Use Ornamental Grasses In Your Landscaping

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An expanse of lawn can be a beautiful addition to your house. However, many homeowners prefer to add extra interest to their yard with gardening. It's certainly possible to plant a selection of pretty flowers in your yard. However, ornamental grasses offer even more bang for your buck. They feature showy architecture year-round – including the cold months. Add ornamental grasses to your landscaping to beautify your yard.

Select the Grasses

Many ornamental grasses started out as regular prairie plants. Even if you don't live in a prairie climate, you can add these plants to your landscaping. According to Better Homes and Gardens, grasses such as big bluestem, blue fescue, zebragrass and maidengrass grow well in cooler climates. Mexican feathergrass, dwarf pampasgrass, fiber opticgrass, ravennagrass and northern sea oats are more suitable for warmer climates. When choosing your ornamental grasses, look for a variety of heights and shapes to give you landscape visual interest. Group your grasses in a corner for an easy mini garden.

Frame a Foundation Garden

One way to use ornamental grasses is as a frame for a long, narrow garden, such as one along the foundation of your house. For this installation, choose taller grasses such as maidengrass or ravennagrass. Plant these in the back corner of a strip of land. Next, fill in the center of the strip with pretty flowers, such a garden phlox, peony, and coneflower. Finally, finish off the garden with groundcover plants such as Irish moss or thyme. You could utilize shorter grasses, such as fiber optic grass, for the front corners.

Plant a Low-Water Garden

Because ornamental grasses originated in the tough conditions of the prairie, they tend to be drought-resistant. This makes them good anchoring plants for a low-water garden. For this installation, start with a low-water shrub such as dogwood and aster. Add tall grasses between the shrubs to fill in the foundation of the garden. Cluster other drought-tolerant plants, such as spurge, sedum, deadnettle and lady's mantle, around this anchor. All the plants you choose should be full sun.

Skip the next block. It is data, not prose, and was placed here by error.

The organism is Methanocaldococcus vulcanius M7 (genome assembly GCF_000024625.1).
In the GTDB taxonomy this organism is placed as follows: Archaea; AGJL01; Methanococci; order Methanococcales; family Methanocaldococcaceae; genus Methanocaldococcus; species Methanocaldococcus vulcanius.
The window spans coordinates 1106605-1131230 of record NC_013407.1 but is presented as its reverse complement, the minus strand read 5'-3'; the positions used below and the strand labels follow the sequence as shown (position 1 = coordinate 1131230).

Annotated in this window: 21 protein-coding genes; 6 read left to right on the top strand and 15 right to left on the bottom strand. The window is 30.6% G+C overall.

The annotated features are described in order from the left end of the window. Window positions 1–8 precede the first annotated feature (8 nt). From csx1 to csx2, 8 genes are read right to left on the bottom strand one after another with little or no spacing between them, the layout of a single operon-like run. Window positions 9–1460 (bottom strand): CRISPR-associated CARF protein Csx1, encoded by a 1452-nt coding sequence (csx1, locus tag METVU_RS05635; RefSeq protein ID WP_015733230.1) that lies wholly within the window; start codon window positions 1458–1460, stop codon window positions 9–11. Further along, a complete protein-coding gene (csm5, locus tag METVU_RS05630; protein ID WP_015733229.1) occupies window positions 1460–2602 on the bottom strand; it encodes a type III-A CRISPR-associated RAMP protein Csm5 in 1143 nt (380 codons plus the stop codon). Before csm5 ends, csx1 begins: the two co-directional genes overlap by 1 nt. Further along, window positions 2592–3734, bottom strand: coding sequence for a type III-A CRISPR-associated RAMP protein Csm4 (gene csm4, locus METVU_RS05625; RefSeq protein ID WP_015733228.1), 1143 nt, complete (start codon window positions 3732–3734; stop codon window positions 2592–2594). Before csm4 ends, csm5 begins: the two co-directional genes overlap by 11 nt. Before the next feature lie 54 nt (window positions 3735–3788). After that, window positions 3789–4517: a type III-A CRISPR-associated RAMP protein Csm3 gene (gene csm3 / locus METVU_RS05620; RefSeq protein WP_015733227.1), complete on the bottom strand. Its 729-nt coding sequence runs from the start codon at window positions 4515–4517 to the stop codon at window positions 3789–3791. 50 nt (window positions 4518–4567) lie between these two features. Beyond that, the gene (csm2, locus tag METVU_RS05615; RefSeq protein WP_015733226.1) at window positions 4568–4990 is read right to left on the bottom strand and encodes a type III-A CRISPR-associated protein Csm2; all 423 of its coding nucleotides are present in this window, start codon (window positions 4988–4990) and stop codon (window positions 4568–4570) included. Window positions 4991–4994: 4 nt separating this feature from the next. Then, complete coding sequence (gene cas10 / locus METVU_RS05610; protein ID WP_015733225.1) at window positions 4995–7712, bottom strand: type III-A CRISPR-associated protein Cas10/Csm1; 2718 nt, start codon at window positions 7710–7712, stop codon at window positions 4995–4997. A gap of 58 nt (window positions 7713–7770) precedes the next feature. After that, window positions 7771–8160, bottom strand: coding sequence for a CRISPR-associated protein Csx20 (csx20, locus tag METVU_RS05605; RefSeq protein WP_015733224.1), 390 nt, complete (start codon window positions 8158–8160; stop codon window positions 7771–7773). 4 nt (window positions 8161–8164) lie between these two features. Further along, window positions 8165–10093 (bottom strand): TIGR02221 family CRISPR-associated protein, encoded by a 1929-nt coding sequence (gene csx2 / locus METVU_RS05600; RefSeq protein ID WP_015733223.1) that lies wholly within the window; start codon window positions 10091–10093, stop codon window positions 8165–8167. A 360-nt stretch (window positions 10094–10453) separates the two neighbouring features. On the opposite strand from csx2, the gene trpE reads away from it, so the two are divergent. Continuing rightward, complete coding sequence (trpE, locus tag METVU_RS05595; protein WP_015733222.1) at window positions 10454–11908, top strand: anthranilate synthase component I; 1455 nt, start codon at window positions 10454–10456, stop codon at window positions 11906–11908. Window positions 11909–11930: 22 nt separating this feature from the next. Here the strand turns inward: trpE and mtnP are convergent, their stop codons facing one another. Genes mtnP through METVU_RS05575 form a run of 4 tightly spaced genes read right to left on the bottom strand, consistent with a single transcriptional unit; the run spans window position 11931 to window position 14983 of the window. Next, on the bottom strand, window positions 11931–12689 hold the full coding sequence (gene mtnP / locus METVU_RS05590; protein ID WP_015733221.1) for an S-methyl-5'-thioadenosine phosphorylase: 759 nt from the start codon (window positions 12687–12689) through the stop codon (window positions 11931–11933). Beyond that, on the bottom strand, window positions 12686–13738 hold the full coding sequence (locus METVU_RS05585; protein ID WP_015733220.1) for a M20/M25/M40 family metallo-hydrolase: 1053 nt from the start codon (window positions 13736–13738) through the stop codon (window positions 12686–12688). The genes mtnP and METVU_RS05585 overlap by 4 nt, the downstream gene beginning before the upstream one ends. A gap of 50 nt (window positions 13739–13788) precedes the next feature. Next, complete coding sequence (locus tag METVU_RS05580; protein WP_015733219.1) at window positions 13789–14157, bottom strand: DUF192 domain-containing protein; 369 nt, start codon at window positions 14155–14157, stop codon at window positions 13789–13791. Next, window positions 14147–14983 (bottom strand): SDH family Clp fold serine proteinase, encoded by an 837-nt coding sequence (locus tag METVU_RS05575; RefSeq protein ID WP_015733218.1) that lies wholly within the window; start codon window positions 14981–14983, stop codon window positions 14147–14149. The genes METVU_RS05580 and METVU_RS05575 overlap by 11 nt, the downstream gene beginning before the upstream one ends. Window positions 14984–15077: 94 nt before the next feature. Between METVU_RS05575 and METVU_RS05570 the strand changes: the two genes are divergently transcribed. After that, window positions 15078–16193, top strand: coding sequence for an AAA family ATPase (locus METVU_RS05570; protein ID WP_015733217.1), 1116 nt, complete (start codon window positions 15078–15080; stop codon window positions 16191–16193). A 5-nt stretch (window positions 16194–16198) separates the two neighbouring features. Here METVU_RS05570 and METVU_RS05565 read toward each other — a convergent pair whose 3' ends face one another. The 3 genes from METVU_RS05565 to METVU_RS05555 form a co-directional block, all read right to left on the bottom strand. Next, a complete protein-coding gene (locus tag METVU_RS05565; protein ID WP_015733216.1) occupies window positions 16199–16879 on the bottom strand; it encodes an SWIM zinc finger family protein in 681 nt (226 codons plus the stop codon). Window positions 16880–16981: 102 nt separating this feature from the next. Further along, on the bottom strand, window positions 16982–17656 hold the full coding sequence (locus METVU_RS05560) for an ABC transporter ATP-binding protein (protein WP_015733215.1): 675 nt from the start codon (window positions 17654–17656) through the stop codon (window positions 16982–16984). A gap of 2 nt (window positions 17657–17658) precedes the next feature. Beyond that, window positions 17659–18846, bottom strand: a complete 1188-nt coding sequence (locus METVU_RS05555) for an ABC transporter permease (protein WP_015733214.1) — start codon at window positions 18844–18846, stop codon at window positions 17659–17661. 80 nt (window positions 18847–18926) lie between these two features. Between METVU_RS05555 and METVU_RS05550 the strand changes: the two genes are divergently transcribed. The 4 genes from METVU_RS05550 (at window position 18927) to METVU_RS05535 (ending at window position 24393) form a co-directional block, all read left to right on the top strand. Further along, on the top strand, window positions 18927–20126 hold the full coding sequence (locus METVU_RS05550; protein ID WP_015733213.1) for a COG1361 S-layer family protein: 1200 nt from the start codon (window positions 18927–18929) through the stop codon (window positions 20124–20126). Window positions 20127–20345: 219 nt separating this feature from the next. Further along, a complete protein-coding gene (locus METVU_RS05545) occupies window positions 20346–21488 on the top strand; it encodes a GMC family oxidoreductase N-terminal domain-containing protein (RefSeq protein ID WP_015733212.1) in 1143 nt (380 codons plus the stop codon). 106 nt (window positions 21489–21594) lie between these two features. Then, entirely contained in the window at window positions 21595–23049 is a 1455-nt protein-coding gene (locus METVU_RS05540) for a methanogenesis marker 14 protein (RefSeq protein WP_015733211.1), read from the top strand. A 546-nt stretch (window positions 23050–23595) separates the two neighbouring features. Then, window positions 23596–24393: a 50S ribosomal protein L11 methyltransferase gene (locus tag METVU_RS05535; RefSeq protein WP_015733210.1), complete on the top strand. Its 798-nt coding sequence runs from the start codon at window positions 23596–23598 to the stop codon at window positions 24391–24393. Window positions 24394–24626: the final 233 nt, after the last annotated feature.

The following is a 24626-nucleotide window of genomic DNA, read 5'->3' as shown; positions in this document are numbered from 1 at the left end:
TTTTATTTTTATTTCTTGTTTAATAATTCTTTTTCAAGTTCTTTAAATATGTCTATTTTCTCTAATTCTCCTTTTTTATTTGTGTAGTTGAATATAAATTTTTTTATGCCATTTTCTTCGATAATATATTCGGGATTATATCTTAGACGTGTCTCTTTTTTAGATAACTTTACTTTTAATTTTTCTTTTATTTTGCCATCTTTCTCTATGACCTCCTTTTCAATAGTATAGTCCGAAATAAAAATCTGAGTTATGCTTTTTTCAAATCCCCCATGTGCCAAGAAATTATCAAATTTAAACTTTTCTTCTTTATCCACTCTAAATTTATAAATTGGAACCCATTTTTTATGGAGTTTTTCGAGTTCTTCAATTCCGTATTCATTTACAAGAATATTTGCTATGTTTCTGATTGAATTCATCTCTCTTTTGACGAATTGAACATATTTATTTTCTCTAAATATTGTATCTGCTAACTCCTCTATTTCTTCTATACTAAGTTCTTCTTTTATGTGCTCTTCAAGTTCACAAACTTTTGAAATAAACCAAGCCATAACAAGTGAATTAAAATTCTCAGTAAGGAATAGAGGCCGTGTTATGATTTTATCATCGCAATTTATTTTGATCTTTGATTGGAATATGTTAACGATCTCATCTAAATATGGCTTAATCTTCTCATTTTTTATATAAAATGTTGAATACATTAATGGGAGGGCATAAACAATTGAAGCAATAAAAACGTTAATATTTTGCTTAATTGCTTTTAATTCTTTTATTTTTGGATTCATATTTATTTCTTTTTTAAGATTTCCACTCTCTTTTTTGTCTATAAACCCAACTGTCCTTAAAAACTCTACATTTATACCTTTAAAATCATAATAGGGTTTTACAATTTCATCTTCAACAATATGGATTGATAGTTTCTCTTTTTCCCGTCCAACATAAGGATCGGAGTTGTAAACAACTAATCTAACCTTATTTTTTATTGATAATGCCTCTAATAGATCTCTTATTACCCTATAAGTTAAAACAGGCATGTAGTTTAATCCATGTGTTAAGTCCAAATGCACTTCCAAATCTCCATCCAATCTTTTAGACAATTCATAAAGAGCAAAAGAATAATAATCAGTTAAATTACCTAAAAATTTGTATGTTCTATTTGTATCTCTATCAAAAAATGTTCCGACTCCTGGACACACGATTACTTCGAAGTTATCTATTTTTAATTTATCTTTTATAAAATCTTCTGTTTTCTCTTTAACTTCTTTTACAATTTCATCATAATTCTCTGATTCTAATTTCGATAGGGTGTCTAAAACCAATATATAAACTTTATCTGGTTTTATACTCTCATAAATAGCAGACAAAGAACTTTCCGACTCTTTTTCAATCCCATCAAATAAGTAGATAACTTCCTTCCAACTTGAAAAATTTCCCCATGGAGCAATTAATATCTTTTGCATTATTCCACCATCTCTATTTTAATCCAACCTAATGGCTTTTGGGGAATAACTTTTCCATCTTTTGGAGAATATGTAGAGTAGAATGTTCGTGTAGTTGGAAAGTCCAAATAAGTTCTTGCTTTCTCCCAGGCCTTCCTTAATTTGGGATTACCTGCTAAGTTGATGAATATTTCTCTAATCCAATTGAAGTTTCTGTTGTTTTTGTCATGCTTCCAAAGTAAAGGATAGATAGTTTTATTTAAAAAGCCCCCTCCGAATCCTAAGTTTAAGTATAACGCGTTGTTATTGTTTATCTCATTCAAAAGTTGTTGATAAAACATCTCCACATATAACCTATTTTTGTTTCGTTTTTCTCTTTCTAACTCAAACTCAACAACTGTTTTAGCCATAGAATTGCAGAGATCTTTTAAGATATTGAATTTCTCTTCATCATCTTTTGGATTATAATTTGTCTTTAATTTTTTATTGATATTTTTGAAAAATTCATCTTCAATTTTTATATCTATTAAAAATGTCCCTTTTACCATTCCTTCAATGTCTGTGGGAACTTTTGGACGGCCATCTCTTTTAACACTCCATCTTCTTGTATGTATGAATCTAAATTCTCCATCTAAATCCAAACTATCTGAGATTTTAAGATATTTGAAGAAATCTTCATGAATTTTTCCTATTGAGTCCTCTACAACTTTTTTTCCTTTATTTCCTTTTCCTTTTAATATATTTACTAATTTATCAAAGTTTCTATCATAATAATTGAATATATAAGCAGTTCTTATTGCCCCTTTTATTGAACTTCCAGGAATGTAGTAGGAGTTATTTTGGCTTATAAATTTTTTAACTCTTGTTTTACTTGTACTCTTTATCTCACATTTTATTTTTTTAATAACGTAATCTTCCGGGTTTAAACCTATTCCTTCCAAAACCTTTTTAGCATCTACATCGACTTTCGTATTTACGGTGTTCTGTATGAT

Edge a Pathway

A winding garden pathway is a charming addition to your yard. However, guests can stray off the path, especially if you've kept it natural-looking with spaced stones or pavers. Encourage visitors to stay on the path by edging it with ornamental grasses. You don't want to obscure the view, so select shorter varieties such as Japanese forestgrass, blue fescue and fiber optic grass. It's not necessary to line the pathway completely. Simply plant the grasses with natural spacing, concentrating on corners or other areas where people tend to stray.

Whether edging a pathway, anchoring a low-water garden, or framing a strip, the right ornamental grasses can add beauty to your landscaping. For more ideas, check out local home shows or garden shows to see what others are doing with their landscaping in your area.

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8 June 2016

Discussing Landscaping Practices

Hello, my name is Willy Wilson. When I was in college, I rented a small home with my friends and coworkers. The home was in bad shape and needed a lot of help across the entire property. My friends and I decided to build up the home from the inside out with a unique landscaping layout. The landscaping process ignited a passion for creating gardens out of tired, patchy lawn space. I want to use this site to explore all of the different ways you can create a beautiful landscape around your home. Come by anytime to learn about this fascinating subject.